In the effort to encourage tangible investment in the infrastructure along the Upper Mississippi River, a group of farmer-funded and farmer-led organizations – the United Soybean Board, the Soy Transportation Coalition, the Illinois Soybean Association, the Iowa Soybean Association, the Iowa Corn Promotion Board, the Minnesota Soybean Research and Promotion Council, and the Missouri Soybean Merchandising Council – have partnered together and offered $1 million to help underwrite the cost of pre-engineering and design expenses of Lock and Dam #25.
The contribution is contingent upon the Army Corps of Engineers, the government agency responsible for maintaining locks and dams, being able to accept funding from private sector entities for such projects.
Located in Winfield, Mo., Lock and Dam #25 was opened in 1939 and is the most southern lock and dam on the Mississippi River with a single, 600 ft. X 110 ft. lock chamber. Most every bushel of soybeans, corn, and other grain transported along the Mississippi River from the states of Illinois, Iowa, Minnesota, Missouri, and Wisconsin will pass through Lock and Dam #25 en route to export facilities near the Gulf of Mexico.
If Lock and Dam #25 proceeds to construction, it would be the first construction project within the Navigation and Ecosystem Sustainability Program (NESP). The NESP program calls for the construction of seven new locks – five north of St. Louis on the Upper Mississippi River (#25, #24, #22, #21, and #20) and two on the Illinois River (LaGrange and Peoria). Construction at Lock and Dam #25 would result in a new 1,200 ft. X 110 ft. lock chamber being built adjacent to the existing 600 ft. X 110 ft. lock chamber. This would enable a typical 15 barge tow – transporting over 800,000 bushels of soybeans – to transit the lock in one single pass (a 30-45 minute process) compared to disassembling the barge tow into two sections, which will result in two passes (over two hours). In addition, a second lock will provide needed resiliency and redundancy – allowing a key link in the supply chain to remain operational if one of the lock chambers was closed.
The profitability of the American farmer is not just a function of creating supply or of generating demand but it is also a function of having sufficient connectivity between supply and demand. The multi-modal system of roads and bridges, freight railroads, inland waterways, and ports allows farmers located in the middle of the country to be able to access customers around the world. Unfortunately, a key link in the agricultural supply chain – the locks and dams along the nation’s navigable waterways – has long been the victim of funding intentions not resulting in funding outcomes. As a result, many of the locks and dams – particularly along the Upper Mississippi River – do not provide the efficiency and resiliency that 21st century agriculture requires.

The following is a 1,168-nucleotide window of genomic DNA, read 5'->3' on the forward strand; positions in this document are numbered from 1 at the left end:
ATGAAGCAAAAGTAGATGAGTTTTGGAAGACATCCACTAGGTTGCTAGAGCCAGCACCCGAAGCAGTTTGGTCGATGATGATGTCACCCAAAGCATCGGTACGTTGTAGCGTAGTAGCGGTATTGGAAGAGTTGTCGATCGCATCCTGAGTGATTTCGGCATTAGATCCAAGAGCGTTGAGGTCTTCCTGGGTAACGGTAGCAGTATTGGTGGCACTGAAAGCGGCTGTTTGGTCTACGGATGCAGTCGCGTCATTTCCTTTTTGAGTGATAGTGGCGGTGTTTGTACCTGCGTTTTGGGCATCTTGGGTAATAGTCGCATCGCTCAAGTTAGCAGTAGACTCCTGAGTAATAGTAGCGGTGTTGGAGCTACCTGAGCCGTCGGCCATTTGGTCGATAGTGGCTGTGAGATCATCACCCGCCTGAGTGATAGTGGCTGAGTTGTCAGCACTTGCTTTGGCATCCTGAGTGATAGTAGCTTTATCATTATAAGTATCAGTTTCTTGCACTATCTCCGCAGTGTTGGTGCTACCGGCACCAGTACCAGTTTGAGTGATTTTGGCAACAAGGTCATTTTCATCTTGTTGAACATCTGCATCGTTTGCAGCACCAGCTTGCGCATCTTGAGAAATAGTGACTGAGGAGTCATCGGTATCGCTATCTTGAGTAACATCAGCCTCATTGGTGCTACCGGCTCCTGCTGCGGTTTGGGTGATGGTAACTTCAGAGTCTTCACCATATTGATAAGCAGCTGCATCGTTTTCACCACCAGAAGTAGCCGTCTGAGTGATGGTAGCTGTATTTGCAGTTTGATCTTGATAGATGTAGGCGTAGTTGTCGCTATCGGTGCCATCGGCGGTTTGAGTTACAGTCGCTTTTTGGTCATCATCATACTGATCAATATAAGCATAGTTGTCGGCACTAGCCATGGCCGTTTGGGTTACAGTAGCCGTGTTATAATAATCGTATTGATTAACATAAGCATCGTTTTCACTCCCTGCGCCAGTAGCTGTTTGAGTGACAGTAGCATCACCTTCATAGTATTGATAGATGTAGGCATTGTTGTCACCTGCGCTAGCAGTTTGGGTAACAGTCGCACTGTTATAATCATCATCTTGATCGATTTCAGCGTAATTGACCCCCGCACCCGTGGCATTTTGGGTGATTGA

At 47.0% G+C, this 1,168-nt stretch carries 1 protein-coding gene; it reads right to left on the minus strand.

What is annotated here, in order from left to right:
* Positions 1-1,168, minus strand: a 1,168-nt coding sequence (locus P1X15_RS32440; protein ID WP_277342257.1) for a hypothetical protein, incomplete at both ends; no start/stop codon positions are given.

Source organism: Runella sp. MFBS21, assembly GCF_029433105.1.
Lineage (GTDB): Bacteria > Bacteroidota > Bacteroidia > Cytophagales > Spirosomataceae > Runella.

“Other nations have inland waterways,” says Jonathan Miller, a soybean farmer from Island, Kentucky, and chairman of the Soy Transportation Coalition. “However, one of the reasons our inland waterways are so unique is that they are adjacent to some of the most productive farmland on the planet. As a result, many farmers throughout the country have close access to a marine highway that can effectively transport soybeans, grain, and other commodities to export terminals, which allows us to be so competitive. It is therefore critical that our nation commits to the necessary investments to maintain and improve this important part of our supply chain.”
“Many of these critical lock and dam projects along the Upper Mississippi River region have lingered for years – perpetually waiting for the necessary funding to increase their capacity and resilience,” explains Mike Steenhoek, executive director of the Soy Transportation Coalition. “Farmers and other stakeholders believe it is time for Lock and Dam #25 and other priority projects to finally move from the on-deck circle to the batter’s box.”
The current project to deepen the lower Mississippi River has provided a successful template for farmer funding being used to facilitate infrastructure projects. For the deepening project, soybean farmers worked with leaders and stakeholders in Louisiana to promote this key export region for soybeans and grain. The United Soybean Board contributed $2 million to help underwrite the pre-engineering, design, and analysis costs of the project. Because of this successful partnership, farmers have expressed a desire to invest additional funds to help encourage further momentum on other key infrastructure projects – resulting in the initiative to promote Lock and Dam #25.
“Because of all the work over the years by a variety of agricultural leaders, the barge and towing industry, and so many other inland waterways stakeholders, we are on the cusp of achieving tangible results for a number of these important projects on the Upper Mississippi River,” explains Steenhoek. “The team of inland waterways stakeholders are all working to ensure Lock and Dam #25 and other lock and dam projects will become a reality in the near future. The $1 million offer by farmers is a supplement to this overall effort. With the finish line in sight, farmers and other stakeholders truly want to run through the tape.”
Established in 2007, the Soy Transportation Coalition is comprised of thirteen state soybean boards, the American Soybean Association, and the United Soybean Board. The goal of the organization is to position the soybean industry to benefit from a transportation system that delivers cost effective, reliable, and competitive service.
SOURCE: Soy Transportation Coalition